Tonight, the San Jose Sharks (17-20-3, 7th in Pacific) head to Detroit, looking to string together consecutive wins for the first time since November 30 in a game against the hapless Red Wings (9-28-3, 8th in Atlantic). This will be the second and final game between the two clubs, as Detroit looks to avenge the 4-3 shootout loss they suffered in San Jose earlier this year.
The Sharks travel to Detroit after what can only be described as a relieving 6-1 statement win against the Philadelphia Flyers, one that saw plenty of first-ever NHL moments. Timo Meier wrote the night’s headline with his first NHL hat trick, and rookies Mario Ferraro and Joel Kellman made their own marks, as they both scored their first NHL goals. While Sharks fans can (and should) breathe a collective sigh of relief watching Meier, who has struggled to follow up on an impressive 30-goal campaign relentlessly light the lamp, the importance of San Jose getting solid contributions from players lower in the lineup shouldn’t be ignored. While Barclay Goodrow tallying three assists may not dominate highlight reels, and Martin Jones may not get Vezina talk on the back of his first one-goal-against outing in a month, it’s the kind of contribution the Sharks will need to see more of if they’re to right the ship in the new year.
The Red Wings, one of the National Hockey League’s most glamorous franchises, have been anything but this season, not only losing consistently, but thoroughly. They enter tonight on a six-game skid, which is somehow not their worst stretch of the season; at one point, Detroit had managed to lose twelve straight games, a feat that had previously gone unaccomplished league-wide since the 1988-89 season. In the 40 games they’ve played this season, they’ve posted a league-worst goal differential of -70 (a number somehow made even sadder when compared to the second-worst goal differential, the New Jersey Devils at -37) en route to only nine wins, earning them the distinction of being the only team in the NHL to not have a double-digit victory count this New Year’s Eve.
That said, it shouldn’t come as a surprise they’re struggling to both score and prevent goals, ranking dead last in the league in both goals-for and goals-against per game. Their special teams are an improvement, but only because one of them isn’t the league’s worst — they can thank their 24th ranked power play for that.
A tale as old as time: the dramatic emotional comedown that takes place following a visceral statement win. If the Sharks are to escape Detroit without being caught in the snare of a trap game, they’ll need to be wary of this. While the Red Wings are a decidedly bad team, they’ll be playing at home in front of a raucous pre-national holiday crowd, and if the Sharks emptied the tank against the Flyers in response to head coach Bob Boughner’s recent public comments or their locker room meeting, they could see the game get away from them quickly.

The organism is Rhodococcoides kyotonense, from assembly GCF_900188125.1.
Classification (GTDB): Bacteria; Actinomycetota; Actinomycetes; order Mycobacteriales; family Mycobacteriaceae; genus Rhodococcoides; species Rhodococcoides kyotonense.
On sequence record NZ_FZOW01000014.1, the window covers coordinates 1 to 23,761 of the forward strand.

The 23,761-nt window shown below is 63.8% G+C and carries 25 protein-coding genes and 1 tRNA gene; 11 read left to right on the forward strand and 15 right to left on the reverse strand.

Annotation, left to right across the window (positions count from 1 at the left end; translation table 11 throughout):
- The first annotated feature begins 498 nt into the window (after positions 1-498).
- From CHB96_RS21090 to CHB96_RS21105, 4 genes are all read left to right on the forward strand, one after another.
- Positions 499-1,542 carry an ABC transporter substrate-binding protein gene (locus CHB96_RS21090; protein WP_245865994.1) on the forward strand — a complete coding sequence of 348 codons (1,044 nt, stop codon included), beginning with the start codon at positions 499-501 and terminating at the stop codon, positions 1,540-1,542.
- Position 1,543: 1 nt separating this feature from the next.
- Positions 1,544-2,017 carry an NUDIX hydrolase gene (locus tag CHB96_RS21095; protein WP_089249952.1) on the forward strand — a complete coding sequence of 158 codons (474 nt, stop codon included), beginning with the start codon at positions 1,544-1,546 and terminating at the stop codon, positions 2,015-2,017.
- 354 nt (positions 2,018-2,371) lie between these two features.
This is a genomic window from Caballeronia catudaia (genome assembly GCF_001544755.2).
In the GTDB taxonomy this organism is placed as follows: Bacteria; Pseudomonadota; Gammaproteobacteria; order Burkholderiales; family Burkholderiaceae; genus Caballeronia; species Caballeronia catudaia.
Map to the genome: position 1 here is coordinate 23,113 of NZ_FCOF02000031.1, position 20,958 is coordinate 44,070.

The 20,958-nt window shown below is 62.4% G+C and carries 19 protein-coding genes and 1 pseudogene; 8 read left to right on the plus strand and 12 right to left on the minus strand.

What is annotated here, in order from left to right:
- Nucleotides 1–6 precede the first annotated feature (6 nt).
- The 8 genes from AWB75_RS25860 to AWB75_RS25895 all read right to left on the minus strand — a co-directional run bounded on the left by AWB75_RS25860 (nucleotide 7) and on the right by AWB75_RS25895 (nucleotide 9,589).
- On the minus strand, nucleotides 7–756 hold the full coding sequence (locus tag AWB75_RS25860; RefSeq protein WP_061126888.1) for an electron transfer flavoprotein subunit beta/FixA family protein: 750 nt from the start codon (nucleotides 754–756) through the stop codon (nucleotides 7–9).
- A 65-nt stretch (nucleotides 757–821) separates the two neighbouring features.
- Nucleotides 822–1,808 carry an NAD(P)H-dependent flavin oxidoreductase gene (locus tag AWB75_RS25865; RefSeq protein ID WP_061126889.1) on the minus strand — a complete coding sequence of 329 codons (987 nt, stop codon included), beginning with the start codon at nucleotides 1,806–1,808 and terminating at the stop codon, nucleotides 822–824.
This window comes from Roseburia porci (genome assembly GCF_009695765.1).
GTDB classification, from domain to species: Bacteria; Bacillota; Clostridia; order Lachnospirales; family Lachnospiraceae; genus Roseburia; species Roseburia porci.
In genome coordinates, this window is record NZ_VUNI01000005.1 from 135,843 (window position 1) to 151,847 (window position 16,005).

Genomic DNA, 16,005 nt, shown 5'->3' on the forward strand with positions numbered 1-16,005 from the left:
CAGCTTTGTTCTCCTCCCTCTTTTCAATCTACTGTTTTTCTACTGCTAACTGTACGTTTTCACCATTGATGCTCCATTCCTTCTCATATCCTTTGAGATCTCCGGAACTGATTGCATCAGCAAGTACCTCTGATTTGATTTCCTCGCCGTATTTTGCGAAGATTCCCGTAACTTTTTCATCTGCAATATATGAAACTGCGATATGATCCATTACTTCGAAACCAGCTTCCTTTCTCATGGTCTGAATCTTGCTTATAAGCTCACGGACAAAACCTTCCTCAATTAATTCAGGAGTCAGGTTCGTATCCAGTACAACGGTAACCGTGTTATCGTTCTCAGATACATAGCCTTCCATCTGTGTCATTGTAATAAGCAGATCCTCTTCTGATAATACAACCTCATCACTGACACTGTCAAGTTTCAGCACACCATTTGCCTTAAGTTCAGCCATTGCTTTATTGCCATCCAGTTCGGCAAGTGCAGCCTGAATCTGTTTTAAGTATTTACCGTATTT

Simek the Stabilizer
The importance of defenseman Radim Simek to this San Jose Sharks team can’t be overstated. Simek played his second consecutive game after a stint on injured reserve in the win against the Flyers, logging a little over 17 minutes of ice time. His physical, defensively responsible style of play not only helps counterbalance the more aggressive, offensively inclined blueliners of the Sharks, but it’s also effectively earned the trust of the coaching staff. When Simek is healthy, he’s trusted to play decidedly tough minutes, relieving the workload of notorious minute munchers Erik Karlsson and Brent Burns.
Put simply? This season, when Simek is in the lineup, the Sharks are 12-4-2 and have looked like a playoff team. When he’s been out, they’ve looked lost. Look to Simek to keep his teammates’ legs fresh on defense, and limit opportunities for talented opposing players like Tyler Bertuzzi and Dylan Larkin.
Bernier or Bust
Jonathan Bernier has been the better half of Detroit’s goaltending tandem this season, despite the relatively pedestrian numbers (.900 save percentage, 3.19 goals against average) he’s posted thus far. In his last game, he limited a dynamic Tampa Bay offense stacked with playmakers to only two goals, despite facing 39 shots. It’s no secret the Sharks have struggled to score recently, only tallying 11 goals in their last 21 games, and if Bernier can string together some big saves early, he could put San Jose’s chances of winning in serious jeopardy. Getting on the board first will be huge for the Sharks tonight.
Bold Prediction: The Sharks deny Detroit a double-digit win total to end the calendar year, winning 3-1.